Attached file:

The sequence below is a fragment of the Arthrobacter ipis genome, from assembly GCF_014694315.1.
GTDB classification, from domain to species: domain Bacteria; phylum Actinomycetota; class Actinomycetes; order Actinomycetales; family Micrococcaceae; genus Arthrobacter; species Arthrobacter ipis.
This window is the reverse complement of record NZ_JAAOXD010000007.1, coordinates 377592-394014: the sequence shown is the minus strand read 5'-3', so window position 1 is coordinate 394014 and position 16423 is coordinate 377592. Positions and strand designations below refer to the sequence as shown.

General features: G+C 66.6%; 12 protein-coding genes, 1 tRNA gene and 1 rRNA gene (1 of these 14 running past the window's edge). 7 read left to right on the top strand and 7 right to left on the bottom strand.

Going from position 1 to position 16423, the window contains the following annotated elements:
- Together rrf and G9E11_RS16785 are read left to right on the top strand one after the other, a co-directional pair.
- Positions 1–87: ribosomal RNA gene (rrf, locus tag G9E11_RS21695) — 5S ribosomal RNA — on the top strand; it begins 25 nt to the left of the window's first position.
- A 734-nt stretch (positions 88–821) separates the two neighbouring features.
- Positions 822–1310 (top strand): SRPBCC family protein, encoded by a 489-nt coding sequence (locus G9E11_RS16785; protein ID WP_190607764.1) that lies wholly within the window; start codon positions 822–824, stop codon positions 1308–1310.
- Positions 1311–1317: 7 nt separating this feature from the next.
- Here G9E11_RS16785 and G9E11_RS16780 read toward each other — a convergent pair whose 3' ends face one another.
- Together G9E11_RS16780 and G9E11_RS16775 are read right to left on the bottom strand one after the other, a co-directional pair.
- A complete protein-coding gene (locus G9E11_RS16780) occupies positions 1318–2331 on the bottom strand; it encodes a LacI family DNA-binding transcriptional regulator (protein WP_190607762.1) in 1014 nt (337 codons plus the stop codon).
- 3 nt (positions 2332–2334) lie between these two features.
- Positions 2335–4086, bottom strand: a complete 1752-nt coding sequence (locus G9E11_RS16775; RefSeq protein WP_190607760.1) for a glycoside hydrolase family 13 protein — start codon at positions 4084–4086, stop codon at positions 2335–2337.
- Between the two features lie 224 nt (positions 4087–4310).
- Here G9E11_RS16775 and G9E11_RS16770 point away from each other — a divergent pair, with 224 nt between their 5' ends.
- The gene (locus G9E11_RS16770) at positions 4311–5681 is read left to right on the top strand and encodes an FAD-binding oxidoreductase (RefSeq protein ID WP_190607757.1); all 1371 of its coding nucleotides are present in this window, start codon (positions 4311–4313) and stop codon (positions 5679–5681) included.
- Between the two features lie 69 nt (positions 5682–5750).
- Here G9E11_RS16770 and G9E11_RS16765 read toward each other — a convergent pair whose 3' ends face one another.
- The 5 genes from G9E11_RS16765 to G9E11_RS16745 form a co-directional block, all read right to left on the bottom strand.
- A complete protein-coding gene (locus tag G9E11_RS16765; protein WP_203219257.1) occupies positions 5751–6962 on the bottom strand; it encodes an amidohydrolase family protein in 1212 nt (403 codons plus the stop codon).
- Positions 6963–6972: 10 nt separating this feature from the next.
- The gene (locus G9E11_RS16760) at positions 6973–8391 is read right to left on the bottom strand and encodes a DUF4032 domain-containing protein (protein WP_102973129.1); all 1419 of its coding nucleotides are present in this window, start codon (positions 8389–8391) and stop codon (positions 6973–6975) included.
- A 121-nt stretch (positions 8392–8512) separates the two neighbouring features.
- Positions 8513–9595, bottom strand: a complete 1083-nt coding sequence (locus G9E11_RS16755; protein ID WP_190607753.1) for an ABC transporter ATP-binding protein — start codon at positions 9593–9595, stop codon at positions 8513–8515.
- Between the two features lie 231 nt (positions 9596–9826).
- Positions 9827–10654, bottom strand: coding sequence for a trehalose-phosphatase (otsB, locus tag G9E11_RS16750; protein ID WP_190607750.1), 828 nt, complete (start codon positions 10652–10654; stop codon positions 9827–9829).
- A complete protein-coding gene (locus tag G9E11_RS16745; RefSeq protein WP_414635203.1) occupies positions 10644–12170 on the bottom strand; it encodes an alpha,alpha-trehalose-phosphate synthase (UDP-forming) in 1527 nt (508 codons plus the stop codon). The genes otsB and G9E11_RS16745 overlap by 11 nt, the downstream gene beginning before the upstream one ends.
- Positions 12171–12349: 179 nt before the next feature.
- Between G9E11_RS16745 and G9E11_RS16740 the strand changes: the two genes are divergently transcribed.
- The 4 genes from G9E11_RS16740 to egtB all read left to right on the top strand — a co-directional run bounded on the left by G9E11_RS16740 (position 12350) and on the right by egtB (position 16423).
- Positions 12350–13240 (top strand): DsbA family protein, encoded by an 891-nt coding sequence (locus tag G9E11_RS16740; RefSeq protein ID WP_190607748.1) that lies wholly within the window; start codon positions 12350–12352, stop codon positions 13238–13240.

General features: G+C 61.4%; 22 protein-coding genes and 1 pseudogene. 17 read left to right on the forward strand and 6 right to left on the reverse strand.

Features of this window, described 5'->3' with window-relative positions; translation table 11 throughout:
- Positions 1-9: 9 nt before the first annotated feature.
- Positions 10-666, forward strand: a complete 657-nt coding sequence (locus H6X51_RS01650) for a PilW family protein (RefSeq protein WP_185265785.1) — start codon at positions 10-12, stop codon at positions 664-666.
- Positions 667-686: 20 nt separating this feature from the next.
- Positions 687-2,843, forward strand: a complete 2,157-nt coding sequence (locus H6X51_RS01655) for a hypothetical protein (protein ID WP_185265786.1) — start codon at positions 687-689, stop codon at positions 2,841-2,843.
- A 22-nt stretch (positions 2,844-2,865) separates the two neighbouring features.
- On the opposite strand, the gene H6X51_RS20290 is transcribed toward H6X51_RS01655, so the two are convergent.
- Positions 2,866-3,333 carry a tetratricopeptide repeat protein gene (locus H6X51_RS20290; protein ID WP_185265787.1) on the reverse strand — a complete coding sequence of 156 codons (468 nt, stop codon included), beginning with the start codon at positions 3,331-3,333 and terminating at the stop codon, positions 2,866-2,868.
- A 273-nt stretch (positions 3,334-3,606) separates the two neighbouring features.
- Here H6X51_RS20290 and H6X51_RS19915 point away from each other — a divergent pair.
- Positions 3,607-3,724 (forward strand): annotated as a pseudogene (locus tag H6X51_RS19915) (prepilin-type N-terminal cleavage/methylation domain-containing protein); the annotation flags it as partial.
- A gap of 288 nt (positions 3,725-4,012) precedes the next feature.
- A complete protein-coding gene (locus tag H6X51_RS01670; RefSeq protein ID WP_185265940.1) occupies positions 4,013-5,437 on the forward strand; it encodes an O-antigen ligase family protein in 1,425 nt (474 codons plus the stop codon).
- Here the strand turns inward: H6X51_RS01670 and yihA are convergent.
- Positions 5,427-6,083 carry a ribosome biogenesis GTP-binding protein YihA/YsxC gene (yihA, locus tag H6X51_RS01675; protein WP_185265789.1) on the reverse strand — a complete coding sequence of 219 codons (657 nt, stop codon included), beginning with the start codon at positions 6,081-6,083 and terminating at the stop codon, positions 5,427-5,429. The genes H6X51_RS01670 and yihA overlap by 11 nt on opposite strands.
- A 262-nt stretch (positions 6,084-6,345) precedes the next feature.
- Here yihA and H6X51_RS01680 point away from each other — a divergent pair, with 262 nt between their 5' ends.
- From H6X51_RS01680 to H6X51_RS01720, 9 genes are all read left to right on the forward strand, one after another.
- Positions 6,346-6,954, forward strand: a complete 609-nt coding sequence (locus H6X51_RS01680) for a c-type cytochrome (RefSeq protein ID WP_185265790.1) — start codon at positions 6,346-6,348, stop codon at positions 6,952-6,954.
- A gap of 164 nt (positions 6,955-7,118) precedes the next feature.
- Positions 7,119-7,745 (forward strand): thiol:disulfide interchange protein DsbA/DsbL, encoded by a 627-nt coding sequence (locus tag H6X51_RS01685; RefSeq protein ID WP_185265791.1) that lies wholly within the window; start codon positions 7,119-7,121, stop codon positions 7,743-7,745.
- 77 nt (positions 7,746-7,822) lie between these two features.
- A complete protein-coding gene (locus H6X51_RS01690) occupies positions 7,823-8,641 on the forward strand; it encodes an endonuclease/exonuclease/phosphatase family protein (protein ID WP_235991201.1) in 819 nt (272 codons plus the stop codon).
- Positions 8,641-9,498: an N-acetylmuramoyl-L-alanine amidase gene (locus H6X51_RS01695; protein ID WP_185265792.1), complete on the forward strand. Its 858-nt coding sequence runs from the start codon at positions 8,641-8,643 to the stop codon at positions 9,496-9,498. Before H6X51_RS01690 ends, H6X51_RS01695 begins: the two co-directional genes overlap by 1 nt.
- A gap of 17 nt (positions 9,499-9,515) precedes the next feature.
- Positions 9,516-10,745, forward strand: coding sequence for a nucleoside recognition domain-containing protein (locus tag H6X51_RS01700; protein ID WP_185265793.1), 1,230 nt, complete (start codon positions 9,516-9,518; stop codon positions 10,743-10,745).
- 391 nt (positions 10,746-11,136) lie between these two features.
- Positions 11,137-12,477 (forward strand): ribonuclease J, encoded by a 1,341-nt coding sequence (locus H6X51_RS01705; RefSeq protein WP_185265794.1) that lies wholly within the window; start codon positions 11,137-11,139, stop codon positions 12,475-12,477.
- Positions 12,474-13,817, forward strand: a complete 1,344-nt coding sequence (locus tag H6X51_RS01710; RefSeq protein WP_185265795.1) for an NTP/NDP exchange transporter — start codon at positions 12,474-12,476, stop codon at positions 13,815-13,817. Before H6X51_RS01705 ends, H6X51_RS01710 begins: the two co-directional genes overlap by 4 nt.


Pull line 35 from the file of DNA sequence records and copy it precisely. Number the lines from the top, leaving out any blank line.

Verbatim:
Features of this window, described 5'->3' with window-relative positions; translation table 11 throughout: